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Eur Radiol. 2016 Dec;26(12):4490-4496. Epub 2016 Mar 14.

High levels of thyroid-stimulating hormone are associated with aortic wall thickness in the general population.

Author information

1
Institute for Community Medicine, University Medicine Greifswald, Walther Rathenau Str. 48, D-17475, Greifswald, Germany. till.ittermann@uni-greifswald.de.
2
DZHK (German Center for Cardiovascular Research), partner site Greifswald, Greifswald, Germany. till.ittermann@uni-greifswald.de.
3
Institute for Clinical Radiology, Ludwig-Maximilians-University Hospital Munich, Munich, Germany.
4
DZHK (German Center for Cardiovascular Research), partner site Greifswald, Greifswald, Germany.
5
Department of Internal Medicine B - Cardiology, Intensive Care, Pulmonary Medicine and Infectious Diseases, University Medicine Greifswald, Greifswald, Germany.
6
Institute of Diagnostic Radiology and Neuroradiology, University Medicine Greifswald, Greifswald, Germany.
7
Institut für Experimentelle Endokrinologie, Charité-Universitätsmedizin Berlin, Berlin, Germany.
8
Institute for Community Medicine, University Medicine Greifswald, Walther Rathenau Str. 48, D-17475, Greifswald, Germany.

Abstract

OBJECTIVES:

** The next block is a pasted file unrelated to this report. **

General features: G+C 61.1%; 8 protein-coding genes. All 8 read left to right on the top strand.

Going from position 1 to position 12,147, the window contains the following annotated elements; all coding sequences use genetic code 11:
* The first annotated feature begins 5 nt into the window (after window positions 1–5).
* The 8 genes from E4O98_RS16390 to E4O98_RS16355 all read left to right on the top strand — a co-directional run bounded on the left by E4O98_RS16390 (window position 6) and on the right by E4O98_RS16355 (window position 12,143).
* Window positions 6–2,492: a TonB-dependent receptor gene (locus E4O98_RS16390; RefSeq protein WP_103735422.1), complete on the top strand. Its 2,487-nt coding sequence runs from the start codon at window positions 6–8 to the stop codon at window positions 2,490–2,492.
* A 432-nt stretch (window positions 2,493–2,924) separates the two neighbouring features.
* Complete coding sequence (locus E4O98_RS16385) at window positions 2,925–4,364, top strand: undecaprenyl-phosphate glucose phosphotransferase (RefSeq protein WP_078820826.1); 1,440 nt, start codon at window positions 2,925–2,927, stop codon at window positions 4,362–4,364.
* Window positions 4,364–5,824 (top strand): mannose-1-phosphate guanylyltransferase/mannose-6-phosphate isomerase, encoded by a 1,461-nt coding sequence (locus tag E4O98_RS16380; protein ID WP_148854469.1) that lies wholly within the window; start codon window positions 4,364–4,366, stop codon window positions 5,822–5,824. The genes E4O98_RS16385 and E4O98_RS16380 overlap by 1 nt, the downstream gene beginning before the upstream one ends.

Our aim was to investigate the association of thyroid function defined by serum concentrations of thyroid-stimulating hormone (TSH) with thoracic aortic wall thickness (AWT) as a marker of atherosclerotic processes.

METHODS:

We pooled data of 2,679 individuals from two independent population-based surveys of the Study of Health in Pomerania. Aortic diameter and AWT measurements were performed on a 1.5-T MRI scanner at the concentration of the right pulmonary artery displaying the ascending and the descending aorta.

RESULTS:

TSH, treated as continuous variable, was significantly associated with descending AWT (β = 0.11; 95 % confidence interval (CI) 0.02-0.21), while the association with ascending AWT was not statistically significant (β = 0.20; 95 % CI -0.01-0.21). High TSH (>3.29 mIU/L) was significantly associated with ascending (β = 0.12; 95 % CI 0.02-0.23) but not with descending AWT (β = 0.06; 95 % CI -0.04-0.16). There was no consistent association between TSH and aortic diameters.

CONCLUSIONS:

Our study demonstrated that AWT values increase with increasing serum TSH concentrations. Thus, a hypothyroid state may be indicative for aortic atherosclerosis. These results fit very well to the findings of previous studies pointing towards increased atherosclerotic risk in the hypothyroid state.

KEY POINTS:

• Serum TSH concentrations are positively associated with aortic wall thickness. • Serum TSH concentrations are not associated with the aortic diameters. • Serum 3,5-diiodothyronine concentrations may be positively associated with aortic wall thickness.

KEYWORDS:

3,5-diiodothyronine; Aorta; Atherosclerosis; Epidemiology; High thyrotropin

PMID:
26973144
DOI:
10.1007/s00330-016-4316-4
[Indexed for MEDLINE]

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